RogerJ1
(Texas)

Posts:97


02/06/2020 8:00 AM  
Posted By GeorgeS21 on 02/06/2020 7:54 AM
So, Roger, after all your posts, you haven’t read your Bylaws?




Your question entertains hostility in my opinion but to answer it: read, not memorized.
RogerJ1
(Texas)

Posts:97


02/06/2020 8:00 AM  
Posted By GeorgeS21 on 02/06/2020 7:54 AM
So, Roger, after all your posts, you haven’t read your Bylaws?




Your question entertains hostility in my opinion but to answer it: read, not memorized.
SheliaH
(Indiana)

Posts:3054


02/06/2020 8:19 AM  
There is no statute requiring use of Robert’s Rules of Order. What’s important is that there’s decency and order to the proceedings so no one leaves the meeting wondering “what the hell was that?’ or “there went 2 hours of my time that I’ll never get back!”

Effective meetings boil down to: (1) following an agenda so you can cover the major items that need to be discussed (2) a voting method board members use to made decision (it can be as simple as asking for a show of hands), and (3) someone taking notes to summarize what was discussed and what decisions were made. This is not about repeating everything everyone said, but the summary should be complete and accurate like: the board discussed bids from three landscaping companies. A motion and seconded was made to accept the bid from X company. The motion passed.

In the end, whatever happened in the meeting should be reflected in the minutes as those are legal documents reflecting official actions of the association. You should be able to read them and know whate, when and why something happened. Surely, you've seen enough in your life to know what can happen (or not) due to a disorganized meeting, haven't you?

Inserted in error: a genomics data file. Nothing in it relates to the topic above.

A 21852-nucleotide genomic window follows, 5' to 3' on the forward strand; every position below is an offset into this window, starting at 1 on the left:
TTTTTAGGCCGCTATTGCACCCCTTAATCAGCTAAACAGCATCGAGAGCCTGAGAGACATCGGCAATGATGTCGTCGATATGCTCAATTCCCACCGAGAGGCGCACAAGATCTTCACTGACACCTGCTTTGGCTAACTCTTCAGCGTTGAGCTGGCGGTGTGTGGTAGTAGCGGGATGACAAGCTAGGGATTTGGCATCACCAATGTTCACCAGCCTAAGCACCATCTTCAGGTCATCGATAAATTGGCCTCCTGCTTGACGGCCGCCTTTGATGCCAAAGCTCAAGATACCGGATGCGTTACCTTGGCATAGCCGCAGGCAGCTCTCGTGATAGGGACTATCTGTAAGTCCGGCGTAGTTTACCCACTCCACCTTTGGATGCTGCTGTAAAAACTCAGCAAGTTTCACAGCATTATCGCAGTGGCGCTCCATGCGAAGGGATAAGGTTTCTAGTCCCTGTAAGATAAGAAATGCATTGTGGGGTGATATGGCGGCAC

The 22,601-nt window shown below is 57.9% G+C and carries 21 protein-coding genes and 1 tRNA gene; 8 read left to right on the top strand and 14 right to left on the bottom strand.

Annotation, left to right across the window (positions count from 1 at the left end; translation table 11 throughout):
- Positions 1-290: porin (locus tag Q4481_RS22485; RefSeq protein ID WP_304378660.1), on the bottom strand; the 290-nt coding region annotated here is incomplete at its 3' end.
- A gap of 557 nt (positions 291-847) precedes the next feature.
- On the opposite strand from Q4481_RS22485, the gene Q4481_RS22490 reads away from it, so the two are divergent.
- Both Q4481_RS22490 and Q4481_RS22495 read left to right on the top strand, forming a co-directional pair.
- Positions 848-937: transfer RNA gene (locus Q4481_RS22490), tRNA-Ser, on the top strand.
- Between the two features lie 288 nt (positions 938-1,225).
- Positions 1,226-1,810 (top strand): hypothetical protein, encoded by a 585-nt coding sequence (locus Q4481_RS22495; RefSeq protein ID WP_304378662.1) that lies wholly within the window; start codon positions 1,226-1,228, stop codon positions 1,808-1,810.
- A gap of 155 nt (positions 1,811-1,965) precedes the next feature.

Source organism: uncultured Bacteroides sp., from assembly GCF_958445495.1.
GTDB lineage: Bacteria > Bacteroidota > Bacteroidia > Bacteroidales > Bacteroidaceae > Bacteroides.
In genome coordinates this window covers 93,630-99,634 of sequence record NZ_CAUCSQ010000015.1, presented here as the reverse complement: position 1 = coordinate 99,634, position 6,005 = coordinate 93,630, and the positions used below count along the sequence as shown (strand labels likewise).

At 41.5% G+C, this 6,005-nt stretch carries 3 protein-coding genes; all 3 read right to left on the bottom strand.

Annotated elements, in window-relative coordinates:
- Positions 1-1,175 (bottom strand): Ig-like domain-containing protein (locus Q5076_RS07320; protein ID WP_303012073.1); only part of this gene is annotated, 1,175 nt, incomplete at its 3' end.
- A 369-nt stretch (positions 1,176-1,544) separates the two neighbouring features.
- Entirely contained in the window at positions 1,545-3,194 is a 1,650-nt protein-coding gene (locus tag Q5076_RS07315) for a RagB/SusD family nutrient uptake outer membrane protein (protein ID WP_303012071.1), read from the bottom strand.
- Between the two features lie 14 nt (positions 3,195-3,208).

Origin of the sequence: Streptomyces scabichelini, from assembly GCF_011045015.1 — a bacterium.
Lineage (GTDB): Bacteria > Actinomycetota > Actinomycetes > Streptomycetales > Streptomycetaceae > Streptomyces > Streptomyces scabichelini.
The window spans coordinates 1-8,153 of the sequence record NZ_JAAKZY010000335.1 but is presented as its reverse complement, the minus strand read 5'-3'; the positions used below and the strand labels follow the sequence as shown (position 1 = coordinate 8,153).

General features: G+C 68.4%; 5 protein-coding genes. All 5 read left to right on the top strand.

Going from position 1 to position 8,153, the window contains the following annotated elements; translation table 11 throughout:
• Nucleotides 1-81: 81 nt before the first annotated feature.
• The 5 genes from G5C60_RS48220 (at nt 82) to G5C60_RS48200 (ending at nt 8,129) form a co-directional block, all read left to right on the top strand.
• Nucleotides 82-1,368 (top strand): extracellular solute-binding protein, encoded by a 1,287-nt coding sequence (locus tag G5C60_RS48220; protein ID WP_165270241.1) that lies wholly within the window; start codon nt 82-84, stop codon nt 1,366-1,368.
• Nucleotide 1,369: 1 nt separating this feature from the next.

Even though people may not use all of Roberts’s Rules of Order, most use elements of it, and there are a number of discussions all over this website and the Internet about running effective meetings. That’s the ultimate goal, so your main issue should be whether the presiding officer (usually the president) has some idea of how to move through the agenda without people interrupting, misbehaving, and so on. If that meeting you attended where people talked and talked, but nothing got done, you may want to make some suggestions on how to organize them to maximize everyone’s time.
JohnC46
(South Carolina)

Posts:9313


02/06/2020 8:20 AM  
Roger

With you recent posts one wonders if you are not on a witch hunt?
RogerJ1
(Texas)

Posts:97


02/06/2020 8:40 AM  
Posted By SheliaH on 02/06/2020 8:19 AM
There is no statute requiring use of Robert’s Rules of Order. What’s important is that there’s decency and order to the proceedings so no one leaves the meeting wondering “what the hell was that?’ or “there went 2 hours of my time that I’ll never get back!”

Effective meetings boil down to: (1) following an agenda so you can cover the major items that need to be discussed (2) a voting method board members use to made decision (it can be as simple as asking for a show of hands), and (3) someone taking notes to summarize what was discussed and what decisions were made. This is not about repeating everything everyone said, but the summary should be complete and accurate like: the board discussed bids from three landscaping companies. A motion and seconded was made to accept the bid from X company. The motion passed.